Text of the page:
Parents putting aside money for next year's school clothes and supplies will need to budget for new busing fees approved this week.


At Monday night's meeting of the Hesperia Unified school board, the board approved the fees by a 4-1 vote, with board member Eric Swanson dissenting.


The fees were part of a package of changes intended to help the district trim transportation expenses.


"I need to look at it from a large perspective, the entire district," Superintendent Mark McKinney said on Wednesday. "Can I run my buses more efficiently than I am now?"


The HUSD, the Victor Valley's largest school district, currently spends $5.7 million a year on busing, with the state contributing $1.9 million for that purpose. According to school board president Chris Bentley, 26 percent of Hesperia Unified's 21,456 students (as of March 28) ride the bus.


Part of the increased efficiency will come through requiring bus passes for all riders when the new school year begins in August.


"Starting up in the near term are bus passes for elementary students, because we already have them for secondary students," said McKinney. "I now have a greater control over the ridership because those getting on the bus will truly qualify based on their distance [from school]. That allows us to be more effective on our fill rates and how many buses we really use."


The district used an example of $350 per year at Monday's meeting, but the actual fees are anyone's guess at this point.


"I cannot tell you the dollar figures right now. It was just an example, nothing more than that," said McKinney. The district will be hiring a consultant to help lay out more efficient bus routes and set fees. "The determination of how much will come at a later date."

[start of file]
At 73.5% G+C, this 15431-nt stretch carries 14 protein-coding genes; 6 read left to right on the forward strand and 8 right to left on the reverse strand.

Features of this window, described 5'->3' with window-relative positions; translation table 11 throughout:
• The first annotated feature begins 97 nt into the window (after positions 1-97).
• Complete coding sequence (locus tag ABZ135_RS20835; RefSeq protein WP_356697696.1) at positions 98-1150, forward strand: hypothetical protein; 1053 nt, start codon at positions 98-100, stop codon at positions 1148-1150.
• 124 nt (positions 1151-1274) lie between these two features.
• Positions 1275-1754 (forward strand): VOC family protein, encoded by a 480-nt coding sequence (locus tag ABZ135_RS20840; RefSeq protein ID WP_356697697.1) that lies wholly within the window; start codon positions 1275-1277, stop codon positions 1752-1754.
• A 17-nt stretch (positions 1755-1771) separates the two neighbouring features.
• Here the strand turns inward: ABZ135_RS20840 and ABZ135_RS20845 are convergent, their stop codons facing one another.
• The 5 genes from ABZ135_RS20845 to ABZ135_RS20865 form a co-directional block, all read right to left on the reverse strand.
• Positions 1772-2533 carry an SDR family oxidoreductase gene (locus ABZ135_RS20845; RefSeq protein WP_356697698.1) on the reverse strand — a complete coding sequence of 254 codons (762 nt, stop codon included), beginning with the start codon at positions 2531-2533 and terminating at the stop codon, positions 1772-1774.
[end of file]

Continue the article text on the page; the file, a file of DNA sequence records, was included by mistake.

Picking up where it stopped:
At Monday's meeting, officials suggested that students whose families are eligible for free or reduced lunches might not be required to pay the full busing fee. Sixty-nine percent of HUSD students are eligible for free or reduced lunches.


Snowline Joint Unified School District began charging for busing in fall 2010 and generated nearly $200,000 in revenue in the first semester. The district also saw its ridership drop by half.


Snowline parents have to pay $350 for one year of transportation for one child, with a sliding fee schedule offering slightly reduced fees for families with two or more children.


At least 14 public districts statewide are charging for home-to-school busing, including Riverside, Chino Valley, Yucaipa, Redlands, Hemet and Lake Elsinore. Snowline's rates fall roughly in the middle of the 14 districts, with Rim of the World charging $180 annually for one child and Temecula Valley charging $520.


District staff had also recommended that the board approve boundary changes for each school's student body, but the board voted to hold off on those changes until the 2012-2013 school year.


The next regular meeting of the HUSD school board will be held on May 2 at 6 p.m. in the HUSD Educational Support Center Annex, 15576 Main Street.


Staff Writer Natasha Lindstrom contributed to this report.


Beau Yarbrough can be reached at 760-956-7108 or at beau@hesperiastar.com. Follow us on Facebook at Facebook.com/Hesperia.Star.